It seemed to me that the further we went into our trip, the more tourists we’d see. I have no idea whether that’s because we were slowly moving into the real tourist season, or whether we were visiting more touristy locations the later we went. When we started, there were basically no other Westerners at all, let alone tourists. Come Fuji, we saw a few. Osaka had a few more. Hiroshima and Miyajima were thronging with them, Kyoto was crowded, and back in Tokyo the second time, some places were packed with them.
So, we’re on the way home. Boo. Sitting in the Gold Coast Airport concourse at the moment because we can’t get into the lounge yet – but more on that later. Yesterday, we had breakfast at the hotel (same as the day before, but with tomato soup instead of corn) and then we checked out and headed to Tokyo station. Since we’d have to catch the Narita Express from there, we stashed our luggage in a locker and booked tickets. Then we hopped onto the Yamanote loop line to Akihabara.
Akihabara is the location of Electric Town, a huge market with all sorts of electrical bits and pieces and gadgets and whatchumacallits and thingamajigs. It’s also been somewhat adopted by the otaku crowd, so it’s also full of all sorts of anime and manga shops – including whole doujinshi shops (doujinshi are self-published manga, which are quite often… adult-themed fan works based on other anime and manga series, though not always) – game shops, and maid cafes (food places where the waitresses are dressed as maids, and other costumes).
James and I browsed around for a while. James was content to browse around all day, though, but I still wanted to see a couple of sights, so we’d arranged a meeting place while at Tokyo station just for such an eventuality – I left James with clear instructions on how to get back, and headed to the train station on my own. The Yamanote loop line passes through a lot of the big areas in Tokyo that could be worth visiting – Ikebukuro, Shibuya, Shinjuku, et cetera. My guidebook advised me to pass on Ikebukuro if I was short on time, so I headed on to Shinjuku.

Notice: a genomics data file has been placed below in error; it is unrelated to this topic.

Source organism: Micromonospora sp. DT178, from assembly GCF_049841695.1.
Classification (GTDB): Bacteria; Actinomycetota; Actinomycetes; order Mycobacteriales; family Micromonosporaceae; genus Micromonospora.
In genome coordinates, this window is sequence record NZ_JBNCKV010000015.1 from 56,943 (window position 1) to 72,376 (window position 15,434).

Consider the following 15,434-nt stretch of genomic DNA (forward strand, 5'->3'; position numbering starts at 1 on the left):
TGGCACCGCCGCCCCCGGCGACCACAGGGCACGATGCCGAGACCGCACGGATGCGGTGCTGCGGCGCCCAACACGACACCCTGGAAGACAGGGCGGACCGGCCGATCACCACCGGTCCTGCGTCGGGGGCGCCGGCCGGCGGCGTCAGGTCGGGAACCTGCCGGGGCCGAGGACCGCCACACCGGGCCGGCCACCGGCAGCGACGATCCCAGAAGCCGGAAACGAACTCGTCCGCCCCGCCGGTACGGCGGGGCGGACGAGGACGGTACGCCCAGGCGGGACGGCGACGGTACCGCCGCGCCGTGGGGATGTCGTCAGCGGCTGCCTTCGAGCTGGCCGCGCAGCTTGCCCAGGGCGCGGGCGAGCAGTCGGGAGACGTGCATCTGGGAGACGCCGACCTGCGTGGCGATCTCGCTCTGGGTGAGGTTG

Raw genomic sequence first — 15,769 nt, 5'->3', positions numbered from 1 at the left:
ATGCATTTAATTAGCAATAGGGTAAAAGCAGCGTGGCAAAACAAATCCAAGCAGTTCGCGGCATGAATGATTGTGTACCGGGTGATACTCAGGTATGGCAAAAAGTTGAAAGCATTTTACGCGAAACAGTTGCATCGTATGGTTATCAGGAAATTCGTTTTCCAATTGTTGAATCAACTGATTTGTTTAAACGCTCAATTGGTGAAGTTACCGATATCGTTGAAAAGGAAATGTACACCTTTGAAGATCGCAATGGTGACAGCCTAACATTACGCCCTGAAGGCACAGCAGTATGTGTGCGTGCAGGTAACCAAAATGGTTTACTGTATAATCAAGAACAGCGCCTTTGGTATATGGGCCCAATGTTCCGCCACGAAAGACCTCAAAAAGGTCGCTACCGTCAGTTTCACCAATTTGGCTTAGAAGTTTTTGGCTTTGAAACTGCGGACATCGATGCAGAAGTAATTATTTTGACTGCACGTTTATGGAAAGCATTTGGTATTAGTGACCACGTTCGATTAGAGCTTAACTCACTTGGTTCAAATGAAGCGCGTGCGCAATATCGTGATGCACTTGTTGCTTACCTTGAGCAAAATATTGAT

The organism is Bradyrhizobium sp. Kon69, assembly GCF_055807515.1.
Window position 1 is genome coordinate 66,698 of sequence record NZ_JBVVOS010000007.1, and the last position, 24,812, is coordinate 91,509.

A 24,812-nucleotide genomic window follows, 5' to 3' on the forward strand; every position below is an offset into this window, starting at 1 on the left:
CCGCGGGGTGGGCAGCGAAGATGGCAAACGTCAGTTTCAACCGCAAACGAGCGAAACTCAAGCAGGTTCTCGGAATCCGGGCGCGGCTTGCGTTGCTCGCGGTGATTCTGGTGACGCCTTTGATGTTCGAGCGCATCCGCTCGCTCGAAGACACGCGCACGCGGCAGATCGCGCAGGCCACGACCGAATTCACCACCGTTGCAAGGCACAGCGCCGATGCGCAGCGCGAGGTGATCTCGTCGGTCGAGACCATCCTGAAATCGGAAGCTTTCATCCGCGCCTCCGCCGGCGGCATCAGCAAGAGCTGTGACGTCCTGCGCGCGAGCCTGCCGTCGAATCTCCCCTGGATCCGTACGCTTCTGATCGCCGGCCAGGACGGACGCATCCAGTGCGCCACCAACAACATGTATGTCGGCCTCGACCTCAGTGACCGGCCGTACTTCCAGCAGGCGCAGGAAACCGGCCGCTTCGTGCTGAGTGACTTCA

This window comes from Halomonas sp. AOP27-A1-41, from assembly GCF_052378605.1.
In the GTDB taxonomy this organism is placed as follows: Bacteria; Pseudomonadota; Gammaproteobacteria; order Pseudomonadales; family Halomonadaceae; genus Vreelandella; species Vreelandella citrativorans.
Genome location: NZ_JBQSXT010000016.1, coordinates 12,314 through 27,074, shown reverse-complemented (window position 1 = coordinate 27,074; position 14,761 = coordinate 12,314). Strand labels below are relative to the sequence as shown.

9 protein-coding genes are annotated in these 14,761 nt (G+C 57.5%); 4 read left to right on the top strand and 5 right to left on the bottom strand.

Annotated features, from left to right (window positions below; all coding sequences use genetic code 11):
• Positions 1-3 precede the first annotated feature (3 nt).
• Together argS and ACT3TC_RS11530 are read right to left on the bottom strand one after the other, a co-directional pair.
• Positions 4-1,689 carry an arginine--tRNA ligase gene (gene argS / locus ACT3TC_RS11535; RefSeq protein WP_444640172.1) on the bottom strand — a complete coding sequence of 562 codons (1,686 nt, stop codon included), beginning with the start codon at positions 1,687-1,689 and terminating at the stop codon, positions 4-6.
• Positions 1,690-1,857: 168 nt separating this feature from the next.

Shinjuku is the location of the largest collection of skyscrapers in Tokyo – one of the most recognisable is the twin-towered Tokyo Metropolitan Government building. I headed there down a long underground tunnel from the station – a shade disgruntled that the moving walkway alongside the tunnel seemed to be closed. When I got to the concourse at the foot of the towers, I discovered another dance festival going on. I didn’t watch for long – there wasn’t really much shade, and the stage had a handrail running around it right at the dancers’ face level, making it rather unphotogenic. Instead I decided to visit the observation deck at the top of one of the towers – picking the North one because it was closer. The view was quite impressive, but the floor was also quite full of souvenir shops and cafes.
My next intended location – Meiji Shrine – didn’t look too far away from the observation deck, so I decided to walk there instead of going back to the train station. On the way I passed through Shibuya Park. It was quite an impressive park. Really, the word “park” here conveys some sort of idea of a grassy expanse, maybe a swing set or exercise area. In Japan, koen (meaning “park”) is really something closer to… a nature reserve, maybe. Only with a swing set or an exercise area. There were people sitting all over the park looking way too hot – and some others in blindfolds being lead around by the hand; probably some sort of trust exercise.
I headed south. It was quite an interesting walk – knots of elevated roadways all over the place, bits of scenery – and eventually reached Meiji Shrine. It was named in honour of the Meiji Emperor (after whom the Meiji restoration is named), who died in 1912. It’s also set inside a huge park. I happened to see a traditional shinto wedding taking place (as my guidebook suggested I might) – I snapped a few photos, but I had to head on. Since the walk had taken me a little longer than I’d anticipated, I decided to catch the train to the next stop, Shibuya, rather than keep waking.